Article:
Dien Bien Phu Guide

Dien Bien Phu is the name of the capital city of Dien Bien Province in the far Northwest of Vietnam. Dien Bien Phu is the name of a decisive battle which led to the departure of the French colonialists from the land once called Indochina. In our guide, you can learn more about the Dien Bien Phu City with the famed historical attractions which bear the marks of the fierce battles back in time.

Dien Bien Phu City occupies most of the Muong Thanh Valley. There are mountains on all sides of the valley except for the southwest where it is flat land all the way to the Laotian border. To the north of Dien Bien Phu, there is Route 12 to Lai Chau. To the northwest of Dien Bien Phu, there is Route 279 to Son La. Route 279 also runs southwest to the Laotian border.

A view of the Dien Bien Phu Valley from above
A view of the Dien Bien Phu Valley from above

The Northwest of Vietnam is mostly mountains and inhabited by various ethnic groups. To control the region efficiently, the French gave symbolic autonomy to different regions in the mountainous Northwest of Vietnam to different ethnic groups: Thai, Tay, Muong Hmong… Dien Bien Phu was inhabited mostly by the Black Thai back in time and the French used them in the fight against the Viet Minh.

Dien Bien Phu had a very strategic location which allowed those who control it the power to control important routes in the Northwest of Vietnam and to control the route to Laos. The French had important outposts in Son La and Lai Chau but not Dien Bien Phu before November 1953.

After successive military failures of the French troops in the mountains, the Northwest was to fall into Viet Minh’s hands totally. This would put a serious threat to the French in Vietnam as well as in Laos. When Henri Navarre took the Commander in Chief of the French Troops in Indochina in May 1953, his advisers made him realize the importance of Dien Bien Phu which seemed the only way to help to retain the French position in Indochina. And this led to the Dien Bien Phu Battle that startled the whole world back then.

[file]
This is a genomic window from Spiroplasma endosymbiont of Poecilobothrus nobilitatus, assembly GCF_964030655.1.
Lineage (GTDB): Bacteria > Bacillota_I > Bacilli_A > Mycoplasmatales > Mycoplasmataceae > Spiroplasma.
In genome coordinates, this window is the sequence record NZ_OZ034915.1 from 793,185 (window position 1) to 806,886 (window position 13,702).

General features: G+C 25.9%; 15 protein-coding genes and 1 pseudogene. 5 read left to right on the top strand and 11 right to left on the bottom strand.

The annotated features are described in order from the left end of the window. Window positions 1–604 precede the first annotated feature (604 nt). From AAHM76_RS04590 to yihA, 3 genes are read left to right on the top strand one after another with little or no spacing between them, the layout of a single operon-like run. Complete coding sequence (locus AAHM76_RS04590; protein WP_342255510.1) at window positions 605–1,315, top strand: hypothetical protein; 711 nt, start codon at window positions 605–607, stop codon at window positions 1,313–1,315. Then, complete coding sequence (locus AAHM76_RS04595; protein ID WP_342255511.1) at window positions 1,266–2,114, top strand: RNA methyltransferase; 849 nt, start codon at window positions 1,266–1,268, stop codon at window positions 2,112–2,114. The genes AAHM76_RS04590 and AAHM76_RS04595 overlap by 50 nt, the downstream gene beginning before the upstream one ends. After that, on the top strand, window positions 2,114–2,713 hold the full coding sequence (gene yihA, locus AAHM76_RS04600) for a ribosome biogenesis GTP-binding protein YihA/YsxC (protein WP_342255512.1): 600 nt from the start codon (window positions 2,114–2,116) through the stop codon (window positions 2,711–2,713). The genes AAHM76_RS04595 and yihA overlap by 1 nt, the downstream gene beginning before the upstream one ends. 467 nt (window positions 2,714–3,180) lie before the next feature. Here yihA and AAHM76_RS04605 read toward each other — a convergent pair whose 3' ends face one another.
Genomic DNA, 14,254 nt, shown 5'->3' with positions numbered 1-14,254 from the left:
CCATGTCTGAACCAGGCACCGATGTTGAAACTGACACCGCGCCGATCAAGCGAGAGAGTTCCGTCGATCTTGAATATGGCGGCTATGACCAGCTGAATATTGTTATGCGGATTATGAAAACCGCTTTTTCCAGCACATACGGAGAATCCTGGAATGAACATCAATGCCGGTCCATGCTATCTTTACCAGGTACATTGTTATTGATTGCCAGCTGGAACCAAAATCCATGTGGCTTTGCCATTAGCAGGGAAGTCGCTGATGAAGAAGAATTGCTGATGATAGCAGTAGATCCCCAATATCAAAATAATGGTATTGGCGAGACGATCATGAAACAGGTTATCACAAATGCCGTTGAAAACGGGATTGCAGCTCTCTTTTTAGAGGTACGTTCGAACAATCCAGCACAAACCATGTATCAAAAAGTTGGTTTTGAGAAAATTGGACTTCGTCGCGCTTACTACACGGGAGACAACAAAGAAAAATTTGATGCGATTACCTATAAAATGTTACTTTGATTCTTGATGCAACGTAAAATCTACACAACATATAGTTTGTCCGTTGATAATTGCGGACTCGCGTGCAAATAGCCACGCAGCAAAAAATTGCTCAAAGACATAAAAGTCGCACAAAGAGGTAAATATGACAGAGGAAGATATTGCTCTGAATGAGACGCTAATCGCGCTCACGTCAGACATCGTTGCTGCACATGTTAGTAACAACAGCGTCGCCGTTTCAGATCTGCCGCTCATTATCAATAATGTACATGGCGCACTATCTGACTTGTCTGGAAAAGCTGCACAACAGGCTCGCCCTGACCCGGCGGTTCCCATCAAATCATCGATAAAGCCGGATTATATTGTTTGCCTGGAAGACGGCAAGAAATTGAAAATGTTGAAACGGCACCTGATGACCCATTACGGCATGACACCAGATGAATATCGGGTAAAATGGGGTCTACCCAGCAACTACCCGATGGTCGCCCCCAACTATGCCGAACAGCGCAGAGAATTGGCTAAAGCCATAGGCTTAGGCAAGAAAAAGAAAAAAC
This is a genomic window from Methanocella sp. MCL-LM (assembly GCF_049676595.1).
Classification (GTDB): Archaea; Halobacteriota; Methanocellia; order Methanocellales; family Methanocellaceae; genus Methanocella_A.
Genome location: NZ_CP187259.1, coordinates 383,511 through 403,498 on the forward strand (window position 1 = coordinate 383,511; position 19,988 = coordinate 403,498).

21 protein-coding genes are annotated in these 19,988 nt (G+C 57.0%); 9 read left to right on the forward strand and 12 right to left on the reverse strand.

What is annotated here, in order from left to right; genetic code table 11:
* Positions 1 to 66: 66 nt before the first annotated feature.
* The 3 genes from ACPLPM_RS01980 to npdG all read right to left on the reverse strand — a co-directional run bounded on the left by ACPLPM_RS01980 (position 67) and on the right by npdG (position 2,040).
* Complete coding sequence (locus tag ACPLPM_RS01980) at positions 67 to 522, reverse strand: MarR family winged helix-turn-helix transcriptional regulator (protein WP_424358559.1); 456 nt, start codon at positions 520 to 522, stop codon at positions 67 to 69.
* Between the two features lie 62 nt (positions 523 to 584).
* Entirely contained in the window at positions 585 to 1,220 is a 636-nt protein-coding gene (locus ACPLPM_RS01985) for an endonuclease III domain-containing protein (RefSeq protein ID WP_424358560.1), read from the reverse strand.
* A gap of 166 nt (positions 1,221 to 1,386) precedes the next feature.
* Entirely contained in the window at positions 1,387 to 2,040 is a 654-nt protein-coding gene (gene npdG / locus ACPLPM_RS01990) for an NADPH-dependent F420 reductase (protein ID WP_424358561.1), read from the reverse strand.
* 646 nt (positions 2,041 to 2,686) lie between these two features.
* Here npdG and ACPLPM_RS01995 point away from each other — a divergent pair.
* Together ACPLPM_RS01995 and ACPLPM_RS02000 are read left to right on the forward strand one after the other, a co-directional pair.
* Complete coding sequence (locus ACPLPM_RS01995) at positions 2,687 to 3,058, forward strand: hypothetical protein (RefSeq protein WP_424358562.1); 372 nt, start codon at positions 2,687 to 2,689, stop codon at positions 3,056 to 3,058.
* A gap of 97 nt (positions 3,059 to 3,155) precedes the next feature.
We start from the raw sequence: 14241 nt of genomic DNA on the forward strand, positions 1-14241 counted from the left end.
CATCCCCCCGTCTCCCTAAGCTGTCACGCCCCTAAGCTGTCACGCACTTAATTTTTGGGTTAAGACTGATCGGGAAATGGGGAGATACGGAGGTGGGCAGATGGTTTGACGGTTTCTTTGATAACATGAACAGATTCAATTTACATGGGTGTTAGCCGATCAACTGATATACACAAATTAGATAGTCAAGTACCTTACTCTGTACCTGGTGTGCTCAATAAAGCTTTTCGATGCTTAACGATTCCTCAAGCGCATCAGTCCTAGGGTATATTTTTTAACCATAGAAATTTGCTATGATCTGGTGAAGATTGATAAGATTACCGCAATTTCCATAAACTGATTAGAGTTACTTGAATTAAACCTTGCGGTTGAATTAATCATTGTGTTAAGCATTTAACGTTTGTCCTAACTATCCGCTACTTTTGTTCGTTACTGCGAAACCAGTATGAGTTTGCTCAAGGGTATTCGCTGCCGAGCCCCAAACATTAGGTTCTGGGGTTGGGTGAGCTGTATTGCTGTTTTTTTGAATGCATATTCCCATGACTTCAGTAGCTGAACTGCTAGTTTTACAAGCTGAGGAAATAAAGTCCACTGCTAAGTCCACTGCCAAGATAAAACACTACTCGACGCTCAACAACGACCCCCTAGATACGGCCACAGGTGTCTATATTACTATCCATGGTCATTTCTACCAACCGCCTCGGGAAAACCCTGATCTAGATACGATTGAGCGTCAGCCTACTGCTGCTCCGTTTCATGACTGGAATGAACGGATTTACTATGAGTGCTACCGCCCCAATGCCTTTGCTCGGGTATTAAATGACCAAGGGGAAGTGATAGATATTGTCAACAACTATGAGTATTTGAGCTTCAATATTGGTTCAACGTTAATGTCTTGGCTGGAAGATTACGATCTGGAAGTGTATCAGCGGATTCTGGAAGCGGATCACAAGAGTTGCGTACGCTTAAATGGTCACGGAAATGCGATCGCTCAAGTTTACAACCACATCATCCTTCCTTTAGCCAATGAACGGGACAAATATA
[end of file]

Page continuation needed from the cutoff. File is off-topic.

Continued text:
The Muong Thanh Valley
The Muong Thanh Valley (Dien Bien Phu Valley)

When visiting Dien Bien Phu, it would be good if you follow the time-line of the battles as they took place back in time. This would help you tremendously in understanding how it all happened.

1/ Check out the Dien Bien Phu Museum right in the city center to get the overall information of the Dien Bien Phu Battle. There are quite a lot of information as well as artifacts weapons of the famed battle.

2/ Then go to the northeast following Route 279 to Him Lam Hill (Beatrice) which was to protect this side of the Dien Bien Phu Hedgehog and which was completely hammered by Viet Minh artillery on March 13, 1954. The most powerful force and best armed strong point in Dien Bien Phu was virtually annihilated. The presence of Viet Minh’s artillery made much of the French hope of a victory quickly evaporate.

Him Lam Hill (Beatrice)
Him Lam Hill (Beatrice)

 

Him Lam Hill (Beatrice)
Him Lam Hill (Beatrice)

3/ From Him Lam, you’ll have to go via Route 279 back to the city center then turn into Route 12 heading north for the Doc Lap Hill (Gabrielle). This was another hill of the Northern Group of the French Hedgehog. The hill control the route to Lai Chau protecting the hedgehog and the airfield from the north. Doc Lap suffered the same fate with Him Lam after brutal battles in 14th and 15th of March, 1954. The French made several counter attacks trying to regain the control of Doc Lap but without success and with heavy casualties.

Doc Lap Hill (Gabrielle)
Doc Lap Hill (Gabrielle)